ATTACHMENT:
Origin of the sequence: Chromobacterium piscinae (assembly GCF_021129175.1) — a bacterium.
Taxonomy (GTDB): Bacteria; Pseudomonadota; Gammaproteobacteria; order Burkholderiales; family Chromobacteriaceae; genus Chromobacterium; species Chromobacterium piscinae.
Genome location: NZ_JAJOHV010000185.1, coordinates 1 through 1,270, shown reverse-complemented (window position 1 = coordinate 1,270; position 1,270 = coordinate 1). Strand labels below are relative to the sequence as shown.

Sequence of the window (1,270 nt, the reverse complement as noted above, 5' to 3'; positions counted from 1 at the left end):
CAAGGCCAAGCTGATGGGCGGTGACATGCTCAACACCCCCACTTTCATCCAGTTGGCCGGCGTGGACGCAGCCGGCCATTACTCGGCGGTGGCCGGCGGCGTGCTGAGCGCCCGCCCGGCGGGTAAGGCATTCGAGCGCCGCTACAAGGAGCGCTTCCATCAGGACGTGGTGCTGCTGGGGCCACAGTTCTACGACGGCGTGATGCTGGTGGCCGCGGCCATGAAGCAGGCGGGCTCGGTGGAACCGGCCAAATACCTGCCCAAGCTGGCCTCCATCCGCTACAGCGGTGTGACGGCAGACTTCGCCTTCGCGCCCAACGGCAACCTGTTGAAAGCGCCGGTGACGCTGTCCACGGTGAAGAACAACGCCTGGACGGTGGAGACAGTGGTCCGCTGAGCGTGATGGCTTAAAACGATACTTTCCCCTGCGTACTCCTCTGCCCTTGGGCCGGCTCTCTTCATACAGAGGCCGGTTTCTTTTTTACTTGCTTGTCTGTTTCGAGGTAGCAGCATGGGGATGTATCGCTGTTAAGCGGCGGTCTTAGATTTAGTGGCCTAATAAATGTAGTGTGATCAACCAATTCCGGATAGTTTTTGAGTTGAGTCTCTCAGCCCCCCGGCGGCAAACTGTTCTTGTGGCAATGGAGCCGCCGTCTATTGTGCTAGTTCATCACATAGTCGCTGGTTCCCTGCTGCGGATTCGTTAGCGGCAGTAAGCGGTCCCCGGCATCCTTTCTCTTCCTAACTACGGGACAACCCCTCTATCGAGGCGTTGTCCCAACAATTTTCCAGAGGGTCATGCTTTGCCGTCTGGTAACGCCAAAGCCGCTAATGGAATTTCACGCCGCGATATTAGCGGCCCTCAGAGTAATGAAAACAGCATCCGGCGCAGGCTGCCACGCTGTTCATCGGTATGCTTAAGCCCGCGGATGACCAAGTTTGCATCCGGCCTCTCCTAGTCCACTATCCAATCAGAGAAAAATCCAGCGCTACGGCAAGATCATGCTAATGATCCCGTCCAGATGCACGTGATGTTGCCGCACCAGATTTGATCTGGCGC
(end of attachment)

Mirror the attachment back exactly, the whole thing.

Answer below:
Origin of the sequence: Chromobacterium piscinae (assembly GCF_021129175.1) — a bacterium.
Taxonomy (GTDB): Bacteria; Pseudomonadota; Gammaproteobacteria; order Burkholderiales; family Chromobacteriaceae; genus Chromobacterium; species Chromobacterium piscinae.
Genome location: NZ_JAJOHV010000185.1, coordinates 1 through 1,270, shown reverse-complemented (window position 1 = coordinate 1,270; position 1,270 = coordinate 1). Strand labels below are relative to the sequence as shown.

Sequence of the window (1,270 nt, the reverse complement as noted above, 5' to 3'; positions counted from 1 at the left end):
CAAGGCCAAGCTGATGGGCGGTGACATGCTCAACACCCCCACTTTCATCCAGTTGGCCGGCGTGGACGCAGCCGGCCATTACTCGGCGGTGGCCGGCGGCGTGCTGAGCGCCCGCCCGGCGGGTAAGGCATTCGAGCGCCGCTACAAGGAGCGCTTCCATCAGGACGTGGTGCTGCTGGGGCCACAGTTCTACGACGGCGTGATGCTGGTGGCCGCGGCCATGAAGCAGGCGGGCTCGGTGGAACCGGCCAAATACCTGCCCAAGCTGGCCTCCATCCGCTACAGCGGTGTGACGGCAGACTTCGCCTTCGCGCCCAACGGCAACCTGTTGAAAGCGCCGGTGACGCTGTCCACGGTGAAGAACAACGCCTGGACGGTGGAGACAGTGGTCCGCTGAGCGTGATGGCTTAAAACGATACTTTCCCCTGCGTACTCCTCTGCCCTTGGGCCGGCTCTCTTCATACAGAGGCCGGTTTCTTTTTTACTTGCTTGTCTGTTTCGAGGTAGCAGCATGGGGATGTATCGCTGTTAAGCGGCGGTCTTAGATTTAGTGGCCTAATAAATGTAGTGTGATCAACCAATTCCGGATAGTTTTTGAGTTGAGTCTCTCAGCCCCCCGGCGGCAAACTGTTCTTGTGGCAATGGAGCCGCCGTCTATTGTGCTAGTTCATCACATAGTCGCTGGTTCCCTGCTGCGGATTCGTTAGCGGCAGTAAGCGGTCCCCGGCATCCTTTCTCTTCCTAACTACGGGACAACCCCTCTATCGAGGCGTTGTCCCAACAATTTTCCAGAGGGTCATGCTTTGCCGTCTGGTAACGCCAAAGCCGCTAATGGAATTTCACGCCGCGATATTAGCGGCCCTCAGAGTAATGAAAACAGCATCCGGCGCAGGCTGCCACGCTGTTCATCGGTATGCTTAAGCCCGCGGATGACCAAGTTTGCATCCGGCCTCTCCTAGTCCACTATCCAATCAGAGAAAAATCCAGCGCTACGGCAAGATCATGCTAATGATCCCGTCCAGATGCACGTGATGTTGCCGCACCAGATTTGATCTGGCGC